After a fairly sleepless night ……. the mooring lines are creaking and straining …… we woke to stronger than forecast winds. Dan was on laundry duties and with such strong winds, by the time we had pegged out all the washing, the first sheets were dry. Must be some sort of drying speed record!

Gusts of Force 8 straining the pegs!

Just to give you a glimpse of what life is really like on board. Gusts of Force 8 straining the pegs!

Jenn and I bowled along to the shopping centre on the bikes. There’s a birthday coming up and retail therapy is always a joy! On the way back we passed this sign post, that makes us realise how far we have come and how many possibilities there are out there waiting for us.

Which way shall we go from here?

Which way shall we go from here?

Goodbye Tenerife

Goodbye Tenerife

The ARC leaving Las Palmas ..... making room for us!

The ARC leaving Las Palmas ….. making room for us!

We waved the ARC off and moved into the marina in strong winds.

Piping the crew aboard

Piping the crew aboard

We went by bus to the airport to meet Dan and Jenni. It was lovely to see them, but I think they may have brought a change in the weather with them! It’s the first day in months that we have worn jumpers!

After settling everyone aboard, we had a quiet evening in and checked through the stores, ready for a trip to Lidls to stock up on dry goods and stores in the morning. We hired a car for 3 days and spent Tuesday shopping and tracking down a gas depot where we had been told we could get our non Spanish gas cylinders filled. After much searching we found the depot, but it was closed for the day, so a return trip was planned for Wednesday morning.

Provisions waiting to be stowed

Provisions waiting to be stowed

After stowing all the food in lockers and under the floor boards all over the boat, and making lists, so that we could find it again! we had a safety briefing from the Captain.

On Wednesday, Juan, the refrigeration man came aboard to sort out the freezer that hasn’t worked since we bought the boat and to replace the thermostat on the beer fridge. All seemed to be well until the freezer kept tripping out. Juan returned to try to fix the problem that turned out to be a can of worms…….. it transpired that the water intake was not sufficient to cool the heat exchanger. After a lot of removing pipes and trying to suck and blow water through them, we decided that Marcus and Dan would take a look at the offending pipes and try to clear any blockages and Juan could go home!

A day trip up to the mountains.

A day trip up to the mountains.

On Thursday we took a day off from the frustrations of the refrigeration and took  a trip up into the mountains in the car.  The north of the island is green and fertile and people live in isolated villages on steeply terraced slopes. They either develop incredibly strong hearts and live for ages, or die early from the strain of scaling the hillsides!

Breath takingly high!

Breath takingly high!

At the top of the mountain we stopped to take in the view before heading down to the south and a visit to the beach.

We believe we can fly!

We believe we can fly!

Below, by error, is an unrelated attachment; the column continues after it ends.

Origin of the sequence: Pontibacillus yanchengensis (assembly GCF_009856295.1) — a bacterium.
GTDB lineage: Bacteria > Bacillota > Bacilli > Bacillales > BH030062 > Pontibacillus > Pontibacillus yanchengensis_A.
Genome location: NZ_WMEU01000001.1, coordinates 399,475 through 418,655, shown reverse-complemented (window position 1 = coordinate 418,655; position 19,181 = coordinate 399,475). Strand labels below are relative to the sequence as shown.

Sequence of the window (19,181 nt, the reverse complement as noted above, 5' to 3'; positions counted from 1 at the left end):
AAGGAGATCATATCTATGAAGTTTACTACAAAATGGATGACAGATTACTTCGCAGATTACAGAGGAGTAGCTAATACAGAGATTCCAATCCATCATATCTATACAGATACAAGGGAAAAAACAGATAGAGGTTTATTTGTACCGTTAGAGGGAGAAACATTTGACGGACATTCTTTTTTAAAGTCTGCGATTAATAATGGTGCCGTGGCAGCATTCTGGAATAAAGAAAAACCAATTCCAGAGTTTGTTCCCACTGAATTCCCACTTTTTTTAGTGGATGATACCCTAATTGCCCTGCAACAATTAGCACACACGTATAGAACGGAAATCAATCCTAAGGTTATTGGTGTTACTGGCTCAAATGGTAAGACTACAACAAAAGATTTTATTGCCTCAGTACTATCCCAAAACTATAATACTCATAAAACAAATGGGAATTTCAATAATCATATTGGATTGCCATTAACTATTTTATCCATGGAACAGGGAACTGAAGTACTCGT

We weren’t really dressed for the chilly mountain top, so we stopped off for a warming hot chocolate and then chatted with some of the stall holders on our way back to the warmth of the car.

An oasis on the way down the mountain

An oasis on the way down the mountain

After winding our way down the mountain, we ended up in Playa Ingles………the epitome of Brits Abroad. We eventually found the beach with its regimented sun loungers and spent an hour or so playing beach tennis. It’s sad to think that an area with so little culture and so much commercialism is named after the English!

On Friday Marcus and Dan set to trying to find the blockage in the refrigeration cooling system. As with any job on the boat, the whole floor was lifted and all pipes were prodded and rodded through and we were stepping over them all morning. After removing various crustaceans and gunk from the hoses, the freezer hummed into life……..success!

The men at work.

The men at work.

While the men were at work, Jenni and I took the dinghy out around the anchorage and then I hoisted Jenn up the mast so she could test out the best place to attach the mount for the GoPro video camera…….not bad for someone who doesn’t like heights! The boat looks incredibly small, looking down from the top of the mast.

Jenny checking out the rigging.

Jenni checking out the rigging.

Saturday, we had a day off and did our own things. Dan and Jenni went off on a bike ride, Marcus read his book and I played my piano and saxophone. It seems like we are constantly doing jobs, so a day off now and again refreshes the batteries.

The weather and winds are not playing cricket! The winds are unseasonably blowing from the south and we have had rain!!! It looks as though we are going to be weather bound here in the Canaries for at least a week. Hopefully the rain will clear and we can get out for some test sails, or even sail over to some of the other islands. Tomorrow, we have heard that there are likely to be winds of up to force 8 blowing through, so we’ll stay put until they blown themselves out!